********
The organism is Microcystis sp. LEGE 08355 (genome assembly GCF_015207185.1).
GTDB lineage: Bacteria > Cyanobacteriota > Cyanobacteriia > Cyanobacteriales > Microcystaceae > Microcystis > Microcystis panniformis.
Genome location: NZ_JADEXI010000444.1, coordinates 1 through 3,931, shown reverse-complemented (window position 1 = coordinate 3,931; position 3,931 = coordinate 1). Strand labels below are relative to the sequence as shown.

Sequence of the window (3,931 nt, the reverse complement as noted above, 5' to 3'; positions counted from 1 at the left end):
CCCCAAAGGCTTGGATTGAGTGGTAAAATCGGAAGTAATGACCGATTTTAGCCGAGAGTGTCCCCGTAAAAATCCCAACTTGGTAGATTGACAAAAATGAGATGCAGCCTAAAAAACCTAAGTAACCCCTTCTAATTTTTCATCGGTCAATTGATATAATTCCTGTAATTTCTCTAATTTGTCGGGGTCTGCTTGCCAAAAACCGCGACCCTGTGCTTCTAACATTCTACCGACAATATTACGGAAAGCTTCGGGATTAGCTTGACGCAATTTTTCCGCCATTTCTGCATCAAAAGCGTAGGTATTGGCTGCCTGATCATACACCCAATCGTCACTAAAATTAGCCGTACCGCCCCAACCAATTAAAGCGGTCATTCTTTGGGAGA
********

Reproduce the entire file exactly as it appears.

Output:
The organism is Microcystis sp. LEGE 08355 (genome assembly GCF_015207185.1).
GTDB lineage: Bacteria > Cyanobacteriota > Cyanobacteriia > Cyanobacteriales > Microcystaceae > Microcystis > Microcystis panniformis.
Genome location: NZ_JADEXI010000444.1, coordinates 1 through 3,931, shown reverse-complemented (window position 1 = coordinate 3,931; position 3,931 = coordinate 1). Strand labels below are relative to the sequence as shown.

Sequence of the window (3,931 nt, the reverse complement as noted above, 5' to 3'; positions counted from 1 at the left end):
CCCCAAAGGCTTGGATTGAGTGGTAAAATCGGAAGTAATGACCGATTTTAGCCGAGAGTGTCCCCGTAAAAATCCCAACTTGGTAGATTGACAAAAATGAGATGCAGCCTAAAAAACCTAAGTAACCCCTTCTAATTTTTCATCGGTCAATTGATATAATTCCTGTAATTTCTCTAATTTGTCGGGGTCTGCTTGCCAAAAACCGCGACCCTGTGCTTCTAACATTCTACCGACAATATTACGGAAAGCTTCGGGATTAGCTTGACGCAATTTTTCCGCCATTTCTGCATCAAAAGCGTAGGTATTGGCTGCCTGATCATACACCCAATCGTCACTAAAATTAGCCGTACCGCCCCAACCAATTAAAGCGGTCATTCTTTGGGAGA